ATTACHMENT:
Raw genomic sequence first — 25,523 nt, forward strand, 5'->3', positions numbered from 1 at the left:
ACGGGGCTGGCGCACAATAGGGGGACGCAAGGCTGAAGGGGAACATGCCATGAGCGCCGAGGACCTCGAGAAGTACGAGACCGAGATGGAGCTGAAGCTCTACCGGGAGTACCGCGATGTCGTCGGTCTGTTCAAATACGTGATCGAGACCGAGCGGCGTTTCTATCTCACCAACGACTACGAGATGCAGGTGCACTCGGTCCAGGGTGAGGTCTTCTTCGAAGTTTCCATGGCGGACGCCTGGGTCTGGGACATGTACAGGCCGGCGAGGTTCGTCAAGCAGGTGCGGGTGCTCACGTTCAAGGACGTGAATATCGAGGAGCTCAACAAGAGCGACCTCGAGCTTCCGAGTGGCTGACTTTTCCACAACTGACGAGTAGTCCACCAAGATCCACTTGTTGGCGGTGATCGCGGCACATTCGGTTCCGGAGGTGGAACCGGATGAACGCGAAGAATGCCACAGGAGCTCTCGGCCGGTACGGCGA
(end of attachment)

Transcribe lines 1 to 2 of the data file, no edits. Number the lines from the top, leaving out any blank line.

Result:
Raw genomic sequence first — 25,523 nt, forward strand, 5'->3', positions numbered from 1 at the left:
ACGGGGCTGGCGCACAATAGGGGGACGCAAGGCTGAAGGGGAACATGCCATGAGCGCCGAGGACCTCGAGAAGTACGAGACCGAGATGGAGCTGAAGCTCTACCGGGAGTACCGCGATGTCGTCGGTCTGTTCAAATACGTGATCGAGACCGAGCGGCGTTTCTATCTCACCAACGACTACGAGATGCAGGTGCACTCGGTCCAGGGTGAGGTCTTCTTCGAAGTTTCCATGGCGGACGCCTGGGTCTGGGACATGTACAGGCCGGCGAGGTTCGTCAAGCAGGTGCGGGTGCTCACGTTCAAGGACGTGAATATCGAGGAGCTCAACAAGAGCGACCTCGAGCTTCCGAGTGGCTGACTTTTCCACAACTGACGAGTAGTCCACCAAGATCCACTTGTTGGCGGTGATCGCGGCACATTCGGTTCCGGAGGTGGAACCGGATGAACGCGAAGAATGCCACAGGAGCTCTCGGCCGGTACGGCGA